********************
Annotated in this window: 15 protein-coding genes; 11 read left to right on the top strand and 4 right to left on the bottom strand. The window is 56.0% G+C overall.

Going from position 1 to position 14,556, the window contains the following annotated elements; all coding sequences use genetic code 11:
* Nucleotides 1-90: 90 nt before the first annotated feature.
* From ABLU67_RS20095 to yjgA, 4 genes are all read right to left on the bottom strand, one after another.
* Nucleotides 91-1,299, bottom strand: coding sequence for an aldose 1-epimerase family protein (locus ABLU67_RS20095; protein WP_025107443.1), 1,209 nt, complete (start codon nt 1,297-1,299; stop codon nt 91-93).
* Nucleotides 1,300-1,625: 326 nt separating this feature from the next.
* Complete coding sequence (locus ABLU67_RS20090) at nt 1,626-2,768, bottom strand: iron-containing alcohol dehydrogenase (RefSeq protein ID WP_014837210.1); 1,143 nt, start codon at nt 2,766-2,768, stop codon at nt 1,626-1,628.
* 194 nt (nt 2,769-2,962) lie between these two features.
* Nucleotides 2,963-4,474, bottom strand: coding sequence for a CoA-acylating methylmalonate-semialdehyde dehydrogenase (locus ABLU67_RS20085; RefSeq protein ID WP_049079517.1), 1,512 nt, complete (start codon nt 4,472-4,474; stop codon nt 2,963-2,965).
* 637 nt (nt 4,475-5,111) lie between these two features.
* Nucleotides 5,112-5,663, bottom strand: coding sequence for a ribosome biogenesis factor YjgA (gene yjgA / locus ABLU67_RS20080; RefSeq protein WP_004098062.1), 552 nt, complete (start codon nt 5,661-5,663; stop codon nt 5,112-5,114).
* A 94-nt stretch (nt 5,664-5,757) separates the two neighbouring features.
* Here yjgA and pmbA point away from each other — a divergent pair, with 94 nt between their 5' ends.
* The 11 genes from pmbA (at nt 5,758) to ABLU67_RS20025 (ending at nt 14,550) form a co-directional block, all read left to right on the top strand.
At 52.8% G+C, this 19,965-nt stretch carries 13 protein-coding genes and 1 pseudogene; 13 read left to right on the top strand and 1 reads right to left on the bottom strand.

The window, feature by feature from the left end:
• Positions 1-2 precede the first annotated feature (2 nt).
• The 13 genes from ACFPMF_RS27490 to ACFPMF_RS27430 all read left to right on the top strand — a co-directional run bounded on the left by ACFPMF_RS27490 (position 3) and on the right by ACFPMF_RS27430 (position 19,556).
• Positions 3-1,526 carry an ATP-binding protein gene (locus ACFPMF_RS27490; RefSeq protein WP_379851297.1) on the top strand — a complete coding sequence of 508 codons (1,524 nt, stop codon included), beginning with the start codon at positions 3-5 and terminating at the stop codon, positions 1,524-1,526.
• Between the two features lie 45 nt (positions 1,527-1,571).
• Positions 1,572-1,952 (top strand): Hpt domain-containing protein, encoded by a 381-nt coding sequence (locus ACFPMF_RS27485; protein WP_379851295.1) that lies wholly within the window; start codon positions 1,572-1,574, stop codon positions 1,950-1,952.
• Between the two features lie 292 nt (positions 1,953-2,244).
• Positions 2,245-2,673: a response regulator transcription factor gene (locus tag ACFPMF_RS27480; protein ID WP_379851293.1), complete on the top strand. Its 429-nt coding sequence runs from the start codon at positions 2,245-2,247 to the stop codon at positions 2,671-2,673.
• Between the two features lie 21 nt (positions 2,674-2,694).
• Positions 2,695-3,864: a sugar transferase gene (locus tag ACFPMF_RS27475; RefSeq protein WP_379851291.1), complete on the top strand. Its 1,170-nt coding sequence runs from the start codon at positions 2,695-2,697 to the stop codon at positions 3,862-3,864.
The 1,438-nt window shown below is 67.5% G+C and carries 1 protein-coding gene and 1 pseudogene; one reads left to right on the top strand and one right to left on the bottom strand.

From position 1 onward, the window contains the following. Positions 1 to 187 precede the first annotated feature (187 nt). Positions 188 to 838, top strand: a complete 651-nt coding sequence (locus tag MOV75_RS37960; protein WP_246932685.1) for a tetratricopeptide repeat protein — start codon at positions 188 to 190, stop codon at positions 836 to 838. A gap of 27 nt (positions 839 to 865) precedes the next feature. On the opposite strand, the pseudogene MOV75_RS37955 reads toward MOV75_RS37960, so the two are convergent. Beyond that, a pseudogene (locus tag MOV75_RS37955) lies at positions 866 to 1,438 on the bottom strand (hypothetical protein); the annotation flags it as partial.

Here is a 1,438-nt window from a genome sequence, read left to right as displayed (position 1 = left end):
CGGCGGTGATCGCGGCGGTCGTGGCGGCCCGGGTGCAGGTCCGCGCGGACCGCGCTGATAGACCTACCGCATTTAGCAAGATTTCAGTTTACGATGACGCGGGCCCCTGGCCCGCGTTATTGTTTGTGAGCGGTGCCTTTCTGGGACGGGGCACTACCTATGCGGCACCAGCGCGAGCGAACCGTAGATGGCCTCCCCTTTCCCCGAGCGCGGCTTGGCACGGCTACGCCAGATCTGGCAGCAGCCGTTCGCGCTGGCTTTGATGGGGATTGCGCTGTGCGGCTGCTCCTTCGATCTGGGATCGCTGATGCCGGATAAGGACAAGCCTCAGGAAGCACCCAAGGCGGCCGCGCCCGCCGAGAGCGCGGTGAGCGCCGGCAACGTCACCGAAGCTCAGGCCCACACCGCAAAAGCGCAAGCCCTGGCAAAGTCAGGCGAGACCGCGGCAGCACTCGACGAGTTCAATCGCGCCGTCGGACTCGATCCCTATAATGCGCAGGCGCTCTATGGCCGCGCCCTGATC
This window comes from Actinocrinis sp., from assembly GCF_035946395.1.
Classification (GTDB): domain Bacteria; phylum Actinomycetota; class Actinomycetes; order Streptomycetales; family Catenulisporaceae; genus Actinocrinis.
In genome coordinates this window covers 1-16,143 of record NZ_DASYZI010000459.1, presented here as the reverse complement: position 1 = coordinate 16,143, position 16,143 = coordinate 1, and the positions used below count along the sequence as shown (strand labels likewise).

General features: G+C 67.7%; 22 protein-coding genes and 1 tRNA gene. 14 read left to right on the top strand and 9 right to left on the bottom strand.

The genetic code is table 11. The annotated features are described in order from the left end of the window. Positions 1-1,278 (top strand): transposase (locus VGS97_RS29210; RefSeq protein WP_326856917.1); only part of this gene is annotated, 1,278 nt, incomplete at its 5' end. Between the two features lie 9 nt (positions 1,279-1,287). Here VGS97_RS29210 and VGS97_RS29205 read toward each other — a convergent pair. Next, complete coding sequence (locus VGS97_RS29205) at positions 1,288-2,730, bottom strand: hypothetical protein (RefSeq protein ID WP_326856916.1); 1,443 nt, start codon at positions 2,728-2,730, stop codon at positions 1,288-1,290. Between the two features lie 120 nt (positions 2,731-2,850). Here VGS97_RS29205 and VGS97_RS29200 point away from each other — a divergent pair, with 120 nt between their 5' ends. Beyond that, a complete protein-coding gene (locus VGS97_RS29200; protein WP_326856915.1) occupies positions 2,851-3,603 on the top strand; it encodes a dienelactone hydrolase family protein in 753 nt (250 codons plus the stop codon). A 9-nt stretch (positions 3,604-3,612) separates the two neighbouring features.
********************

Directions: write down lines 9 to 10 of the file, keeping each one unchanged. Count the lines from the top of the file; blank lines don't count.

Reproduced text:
* Nucleotides 2,963-4,474, bottom strand: coding sequence for a CoA-acylating methylmalonate-semialdehyde dehydrogenase (locus ABLU67_RS20085; RefSeq protein ID WP_049079517.1), 1,512 nt, complete (start codon nt 4,472-4,474; stop codon nt 2,963-2,965).
* 637 nt (nt 4,475-5,111) lie between these two features.